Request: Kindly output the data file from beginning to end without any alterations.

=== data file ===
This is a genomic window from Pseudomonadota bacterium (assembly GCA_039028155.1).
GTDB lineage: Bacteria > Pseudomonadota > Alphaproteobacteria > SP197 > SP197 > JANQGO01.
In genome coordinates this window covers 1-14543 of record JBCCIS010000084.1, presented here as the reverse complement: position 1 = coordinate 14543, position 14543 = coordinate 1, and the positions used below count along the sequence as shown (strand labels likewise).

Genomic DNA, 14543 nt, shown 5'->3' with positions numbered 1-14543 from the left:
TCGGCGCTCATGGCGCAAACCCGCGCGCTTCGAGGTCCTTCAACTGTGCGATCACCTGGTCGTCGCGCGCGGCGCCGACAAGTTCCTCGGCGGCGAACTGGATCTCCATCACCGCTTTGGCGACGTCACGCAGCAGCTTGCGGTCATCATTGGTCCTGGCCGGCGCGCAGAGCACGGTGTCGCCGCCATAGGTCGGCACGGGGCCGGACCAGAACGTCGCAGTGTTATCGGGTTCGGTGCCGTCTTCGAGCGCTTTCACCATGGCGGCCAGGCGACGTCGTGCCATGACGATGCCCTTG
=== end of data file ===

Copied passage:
This is a genomic window from Pseudomonadota bacterium (assembly GCA_039028155.1).
GTDB lineage: Bacteria > Pseudomonadota > Alphaproteobacteria > SP197 > SP197 > JANQGO01.
In genome coordinates this window covers 1-14543 of record JBCCIS010000084.1, presented here as the reverse complement: position 1 = coordinate 14543, position 14543 = coordinate 1, and the positions used below count along the sequence as shown (strand labels likewise).

Genomic DNA, 14543 nt, shown 5'->3' with positions numbered 1-14543 from the left:
TCGGCGCTCATGGCGCAAACCCGCGCGCTTCGAGGTCCTTCAACTGTGCGATCACCTGGTCGTCGCGCGCGGCGCCGACAAGTTCCTCGGCGGCGAACTGGATCTCCATCACCGCTTTGGCGACGTCACGCAGCAGCTTGCGGTCATCATTGGTCCTGGCCGGCGCGCAGAGCACGGTGTCGCCGCCATAGGTCGGCACGGGGCCGGACCAGAACGTCGCAGTGTTATCGGGTTCGGTGCCGTCTTCGAGCGCTTTCACCATGGCGGCCAGGCGACGTCGTGCCATGACGATGCCCTTG